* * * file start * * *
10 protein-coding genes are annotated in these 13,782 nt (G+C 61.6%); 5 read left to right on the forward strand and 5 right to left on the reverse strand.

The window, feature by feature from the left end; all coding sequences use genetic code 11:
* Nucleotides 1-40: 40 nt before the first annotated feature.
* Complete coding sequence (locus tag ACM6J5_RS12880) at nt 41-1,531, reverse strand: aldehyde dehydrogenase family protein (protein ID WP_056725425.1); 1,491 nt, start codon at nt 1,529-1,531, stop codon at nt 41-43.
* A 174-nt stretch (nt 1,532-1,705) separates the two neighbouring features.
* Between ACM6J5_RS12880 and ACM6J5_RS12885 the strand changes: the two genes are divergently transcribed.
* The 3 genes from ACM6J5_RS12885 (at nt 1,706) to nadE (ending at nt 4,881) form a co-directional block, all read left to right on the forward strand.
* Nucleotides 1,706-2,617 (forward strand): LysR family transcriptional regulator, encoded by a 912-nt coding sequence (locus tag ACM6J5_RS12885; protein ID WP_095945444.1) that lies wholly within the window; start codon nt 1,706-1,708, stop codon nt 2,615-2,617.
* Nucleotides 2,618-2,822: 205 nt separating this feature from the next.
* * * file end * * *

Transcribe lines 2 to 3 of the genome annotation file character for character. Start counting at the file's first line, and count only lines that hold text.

The window, feature by feature from the left end; all coding sequences use genetic code 11:
* Nucleotides 1-40: 40 nt before the first annotated feature.